Tag Archives: community garden

I love the smell of parsnips in the afternoon

It smells like victory.

Last fall's parsnip harvest

Last fall’s parsnip harvest

At the end of the season last fall, I dug up about two dozen well-formed parsnips, almost six pounds worth. Also the usual tomato, eggplant, and chile pepper.  This was the biggest surprise, as I had never had any luck before growing carrots or parsnips. But last winter, I had enough parsnips to last me until April!

Over the winter, I tallied up which plants were more successful and which weren’t. On the worth it list:  Tomato plants, Parsnip seeds, Shallot sets, Eggplant plants, Carrot seeds, Pepper plants, and Squash seeds. Not worth it: Broccoli plants, Potato sets, Parsley plant, Snap pea plant & seed, and Lettuce plants. The mushroom kit was a nearly complete waste of money, and the raspberries & strawberries that I planted years ago continue to pay off.

Community garden plot full of greenery

Community garden plot full of greenery

This spring I renewed my resolution to avoid buying plants, and to trust my seeds to sprout. I resolved do better at growing greens. I have done better at planting my community garden plot to square foot grids. I marked out paths inside the plot.

Bags and bags of greens

Bags and bags of greens

Today was my first harvest. I picked several ounces of pea tendrils, a pound of flowering yu choy, and three pounds of turnip greens! Smells like victory!

So I celebrated by planting more parsnips.

Penultimate Harvest

A frost warning sent me out to my community garden plot yesterday to gather all the green tomatoes that were never going to get ripe.

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I picked a heavy bagful of tomatoes, a few from my Butter Bush, a lot from the Rutgers, plus four more huge tomatoes from a volunteer tomato plant in my home garden. It was so many, it felt like more than all the ripe red tomatoes I’ve picked put together.

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I grew some food!

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Because of all the rain, it’s been about a week since I visited my community garden plot. I was startled by all the changes.

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Don’t give up on lettuces

A bowl of lettuce, complete with dirt it grew in.

I went to water my community garden plot today. After a hot, dry weekend that I spent hiding in the freezing air conditioning at Readercon, I feared everything would be all crispy. Instead, the plants looked fine.

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Compost fixes everything

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Finally, finally one of my compost tumblers finished cooking the leaves and weeds, and finally I emptied it. So today I brought over a couple more bags of compost to my community garden plot, and the most important “finally” is that the whole plot has a layer of compost on it. The best part is already the swath of vermicompost is helping.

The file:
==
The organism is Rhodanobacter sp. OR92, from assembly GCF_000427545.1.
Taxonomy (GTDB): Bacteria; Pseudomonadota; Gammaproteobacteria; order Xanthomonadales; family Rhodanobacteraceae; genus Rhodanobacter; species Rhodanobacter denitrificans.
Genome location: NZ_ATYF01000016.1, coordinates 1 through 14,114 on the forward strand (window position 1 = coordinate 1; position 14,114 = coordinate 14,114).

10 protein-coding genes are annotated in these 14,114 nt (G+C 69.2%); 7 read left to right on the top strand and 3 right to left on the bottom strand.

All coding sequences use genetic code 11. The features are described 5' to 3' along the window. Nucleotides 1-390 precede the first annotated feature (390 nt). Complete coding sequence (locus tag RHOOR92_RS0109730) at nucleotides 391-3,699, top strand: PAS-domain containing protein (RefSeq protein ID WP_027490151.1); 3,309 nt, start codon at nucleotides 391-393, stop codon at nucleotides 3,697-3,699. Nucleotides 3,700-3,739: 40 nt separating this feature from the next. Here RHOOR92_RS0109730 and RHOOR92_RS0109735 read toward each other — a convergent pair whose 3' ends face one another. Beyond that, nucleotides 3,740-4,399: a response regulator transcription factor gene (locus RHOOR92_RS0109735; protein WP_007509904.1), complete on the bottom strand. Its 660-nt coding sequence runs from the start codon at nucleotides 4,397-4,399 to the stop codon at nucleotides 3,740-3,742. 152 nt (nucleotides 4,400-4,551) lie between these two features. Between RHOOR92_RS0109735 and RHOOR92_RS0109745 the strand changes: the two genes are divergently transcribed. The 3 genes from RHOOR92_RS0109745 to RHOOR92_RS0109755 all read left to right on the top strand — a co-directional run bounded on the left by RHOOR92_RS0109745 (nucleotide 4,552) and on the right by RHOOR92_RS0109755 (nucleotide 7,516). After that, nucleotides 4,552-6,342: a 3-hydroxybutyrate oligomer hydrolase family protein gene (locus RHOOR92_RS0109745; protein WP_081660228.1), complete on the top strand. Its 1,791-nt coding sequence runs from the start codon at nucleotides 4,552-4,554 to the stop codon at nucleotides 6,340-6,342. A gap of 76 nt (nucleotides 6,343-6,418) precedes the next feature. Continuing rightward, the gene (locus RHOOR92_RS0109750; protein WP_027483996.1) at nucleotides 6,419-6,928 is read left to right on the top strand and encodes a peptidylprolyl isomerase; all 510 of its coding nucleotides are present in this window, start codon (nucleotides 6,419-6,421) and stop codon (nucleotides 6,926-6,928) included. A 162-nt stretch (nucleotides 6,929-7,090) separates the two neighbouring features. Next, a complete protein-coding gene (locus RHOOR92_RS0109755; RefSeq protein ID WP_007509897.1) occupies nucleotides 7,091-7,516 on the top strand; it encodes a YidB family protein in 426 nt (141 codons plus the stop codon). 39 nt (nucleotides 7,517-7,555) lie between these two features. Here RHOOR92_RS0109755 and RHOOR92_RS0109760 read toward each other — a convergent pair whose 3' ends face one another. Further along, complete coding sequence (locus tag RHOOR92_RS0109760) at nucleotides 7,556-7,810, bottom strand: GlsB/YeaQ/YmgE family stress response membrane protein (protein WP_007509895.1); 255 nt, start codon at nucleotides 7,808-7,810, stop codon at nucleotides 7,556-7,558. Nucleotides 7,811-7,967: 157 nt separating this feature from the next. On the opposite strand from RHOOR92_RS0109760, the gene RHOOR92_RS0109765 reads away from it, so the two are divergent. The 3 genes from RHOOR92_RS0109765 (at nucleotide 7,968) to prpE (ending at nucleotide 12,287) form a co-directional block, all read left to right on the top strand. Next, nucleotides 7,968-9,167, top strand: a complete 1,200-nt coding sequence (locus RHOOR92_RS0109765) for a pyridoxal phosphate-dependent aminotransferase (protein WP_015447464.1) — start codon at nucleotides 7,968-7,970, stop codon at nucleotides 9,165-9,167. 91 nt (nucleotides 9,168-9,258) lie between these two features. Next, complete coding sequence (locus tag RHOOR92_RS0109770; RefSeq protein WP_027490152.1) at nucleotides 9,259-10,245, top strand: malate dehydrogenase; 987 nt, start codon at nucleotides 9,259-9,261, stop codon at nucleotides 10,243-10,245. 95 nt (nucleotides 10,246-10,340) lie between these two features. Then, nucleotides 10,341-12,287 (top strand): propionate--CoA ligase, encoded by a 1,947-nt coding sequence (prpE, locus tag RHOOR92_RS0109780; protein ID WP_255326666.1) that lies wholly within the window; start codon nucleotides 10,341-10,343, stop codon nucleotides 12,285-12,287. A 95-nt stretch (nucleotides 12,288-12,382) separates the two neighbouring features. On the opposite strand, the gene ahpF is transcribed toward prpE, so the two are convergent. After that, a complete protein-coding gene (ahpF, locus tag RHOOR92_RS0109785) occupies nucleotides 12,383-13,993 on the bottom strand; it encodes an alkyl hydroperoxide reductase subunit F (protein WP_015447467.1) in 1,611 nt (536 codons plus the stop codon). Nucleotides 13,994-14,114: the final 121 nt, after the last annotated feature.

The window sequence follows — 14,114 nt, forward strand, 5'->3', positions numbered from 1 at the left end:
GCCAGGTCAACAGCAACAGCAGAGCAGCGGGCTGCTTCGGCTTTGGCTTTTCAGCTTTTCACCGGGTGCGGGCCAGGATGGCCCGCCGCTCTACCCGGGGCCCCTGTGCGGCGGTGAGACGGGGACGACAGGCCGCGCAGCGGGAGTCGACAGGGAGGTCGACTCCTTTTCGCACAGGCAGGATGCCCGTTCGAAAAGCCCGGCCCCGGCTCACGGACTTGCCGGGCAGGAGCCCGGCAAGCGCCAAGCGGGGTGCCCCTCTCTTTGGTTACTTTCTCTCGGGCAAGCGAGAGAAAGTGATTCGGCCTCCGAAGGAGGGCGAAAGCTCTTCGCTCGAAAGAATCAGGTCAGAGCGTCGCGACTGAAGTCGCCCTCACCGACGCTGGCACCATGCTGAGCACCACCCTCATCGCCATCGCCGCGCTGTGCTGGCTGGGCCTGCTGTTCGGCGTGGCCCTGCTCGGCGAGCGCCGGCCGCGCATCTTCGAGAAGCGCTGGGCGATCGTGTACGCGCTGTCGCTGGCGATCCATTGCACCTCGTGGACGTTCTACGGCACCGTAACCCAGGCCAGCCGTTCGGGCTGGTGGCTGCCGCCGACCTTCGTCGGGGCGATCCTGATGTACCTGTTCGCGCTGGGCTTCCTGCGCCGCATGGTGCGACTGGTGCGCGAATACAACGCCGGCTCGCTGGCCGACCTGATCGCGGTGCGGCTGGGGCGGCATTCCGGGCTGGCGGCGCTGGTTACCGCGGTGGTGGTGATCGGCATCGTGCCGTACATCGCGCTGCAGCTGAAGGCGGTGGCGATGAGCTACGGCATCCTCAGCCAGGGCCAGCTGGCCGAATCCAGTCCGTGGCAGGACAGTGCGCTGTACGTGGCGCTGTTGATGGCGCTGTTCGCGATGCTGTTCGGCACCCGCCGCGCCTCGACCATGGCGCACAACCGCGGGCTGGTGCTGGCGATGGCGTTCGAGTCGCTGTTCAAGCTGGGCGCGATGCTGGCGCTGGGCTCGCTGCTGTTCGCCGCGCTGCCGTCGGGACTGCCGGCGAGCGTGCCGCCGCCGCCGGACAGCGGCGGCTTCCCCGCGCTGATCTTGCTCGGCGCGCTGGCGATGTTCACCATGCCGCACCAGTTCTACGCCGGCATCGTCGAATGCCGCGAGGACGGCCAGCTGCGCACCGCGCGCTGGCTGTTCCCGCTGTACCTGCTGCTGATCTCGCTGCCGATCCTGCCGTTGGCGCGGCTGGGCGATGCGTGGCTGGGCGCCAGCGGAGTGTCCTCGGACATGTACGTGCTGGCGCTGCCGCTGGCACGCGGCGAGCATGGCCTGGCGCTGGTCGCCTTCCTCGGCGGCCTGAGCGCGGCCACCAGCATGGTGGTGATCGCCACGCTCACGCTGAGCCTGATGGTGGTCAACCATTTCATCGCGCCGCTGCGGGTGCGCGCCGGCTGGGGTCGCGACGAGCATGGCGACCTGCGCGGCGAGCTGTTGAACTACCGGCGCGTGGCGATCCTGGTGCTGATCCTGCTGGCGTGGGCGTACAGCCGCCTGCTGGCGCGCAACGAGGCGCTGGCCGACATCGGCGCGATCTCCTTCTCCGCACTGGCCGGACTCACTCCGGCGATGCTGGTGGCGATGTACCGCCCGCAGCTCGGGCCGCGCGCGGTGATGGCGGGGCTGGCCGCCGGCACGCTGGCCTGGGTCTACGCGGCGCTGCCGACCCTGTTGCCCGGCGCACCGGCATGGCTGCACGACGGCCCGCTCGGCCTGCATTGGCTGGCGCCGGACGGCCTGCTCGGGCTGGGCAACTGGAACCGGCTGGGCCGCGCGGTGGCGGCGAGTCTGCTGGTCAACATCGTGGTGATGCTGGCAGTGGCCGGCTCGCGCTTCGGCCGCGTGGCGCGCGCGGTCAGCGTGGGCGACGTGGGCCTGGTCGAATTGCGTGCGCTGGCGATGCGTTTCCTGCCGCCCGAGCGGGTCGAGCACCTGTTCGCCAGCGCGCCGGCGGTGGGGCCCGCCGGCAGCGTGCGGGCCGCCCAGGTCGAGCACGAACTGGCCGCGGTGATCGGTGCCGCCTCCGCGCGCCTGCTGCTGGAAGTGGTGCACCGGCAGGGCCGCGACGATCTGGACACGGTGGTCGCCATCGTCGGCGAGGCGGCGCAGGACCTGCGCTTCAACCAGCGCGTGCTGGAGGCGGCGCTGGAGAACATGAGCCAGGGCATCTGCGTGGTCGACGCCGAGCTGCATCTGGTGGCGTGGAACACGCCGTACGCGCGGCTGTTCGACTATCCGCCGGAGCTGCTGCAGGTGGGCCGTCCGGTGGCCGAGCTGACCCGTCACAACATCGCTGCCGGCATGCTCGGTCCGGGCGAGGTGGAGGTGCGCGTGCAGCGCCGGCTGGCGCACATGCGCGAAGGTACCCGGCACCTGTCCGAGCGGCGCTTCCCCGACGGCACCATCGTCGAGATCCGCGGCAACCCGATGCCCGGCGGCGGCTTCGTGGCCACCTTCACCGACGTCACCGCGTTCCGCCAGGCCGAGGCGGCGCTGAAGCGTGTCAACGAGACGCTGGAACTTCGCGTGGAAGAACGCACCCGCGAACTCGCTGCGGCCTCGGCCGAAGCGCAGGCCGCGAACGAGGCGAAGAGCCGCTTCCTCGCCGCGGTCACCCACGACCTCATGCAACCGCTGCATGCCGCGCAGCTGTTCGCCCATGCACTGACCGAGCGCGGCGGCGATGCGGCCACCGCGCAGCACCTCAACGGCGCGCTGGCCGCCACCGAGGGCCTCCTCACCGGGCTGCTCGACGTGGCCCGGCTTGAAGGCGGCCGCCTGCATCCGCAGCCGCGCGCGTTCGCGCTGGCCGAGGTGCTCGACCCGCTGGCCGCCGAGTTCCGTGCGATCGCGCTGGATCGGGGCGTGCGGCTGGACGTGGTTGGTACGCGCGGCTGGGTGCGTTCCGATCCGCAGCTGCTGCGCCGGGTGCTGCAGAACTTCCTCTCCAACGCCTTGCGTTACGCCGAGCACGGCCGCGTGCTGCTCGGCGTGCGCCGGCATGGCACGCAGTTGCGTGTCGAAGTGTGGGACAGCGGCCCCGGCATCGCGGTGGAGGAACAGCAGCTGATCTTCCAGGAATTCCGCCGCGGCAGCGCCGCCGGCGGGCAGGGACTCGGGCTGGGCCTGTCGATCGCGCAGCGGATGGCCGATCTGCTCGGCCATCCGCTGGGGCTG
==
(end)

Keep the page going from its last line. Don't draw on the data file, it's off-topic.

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Our community garden has hawks!

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The sky was grey when I visited my community garden plot today. It was still hot, but a bit of a relief from the blazing sun of the last three days. The wind rising provided more relief and a promise of thunderstorms later tonight. But I had a couple things to do before the rain fell.

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I don’t think I’ll be harvesting much lettuce

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The plants in my community garden plot are kind of a mixed bag. On the plus side, the soil is a really good starting medium. I’ve got lots of tiny turnip sprouts and cilantro sprouts, and burgeoning daikon sprouts. I sowed some old parsnip and carrot seed, not expecting anything to come up (those are reputed not to last more than a few years) and lots of parsnips and some carrots have sprouted. I even have some identifiable squash sprouts, (Zephry and Cousa) as opposed to the various mystery squash I have harbored. The tomatoes are setting fruit, as well as a pepper plant, and the eggplants are flowering in purple.

On the downside, some of the plants seem to be struggling. The turnip sprouts remain tiny. The tomatoes look scraggly. Lots of plants have yellow leaves, suggesting that they’re not getting enough nutrition from the soil. I brought in some compost from home and that seems to be helping, but there’s a big problem that’s not so easily fixed: woodchucks.

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Found some pollinators in the chives

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Sunday was a beautiful sunny day to go visit the Pollinator plot at the community garden. The chives have been flowering for some days, and I was looking forward to seeing the bees. Sure enough, the chives were hosting a bee party.

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Opening Day at Watertown Community Gardens Grove Street

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Today we held the official opening ceremony for the community garden at Grove Street. As the people gathered, we milled about and admired each other’s plots.

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Planted my garden plot today

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Well, I’m finally recovered from NERAX, and plots are ready in the Watertown Community Garden, so today I went over to plant mine.  Besides, Earth Day is a day to spend in the garden.

Things are looking pretty spartan still at the community garden, and I had to circle around a few times to find my number amid the mostly bare plots. At first I thought 5 feet by 6 feet was pretty big, but I managed to fill it up.

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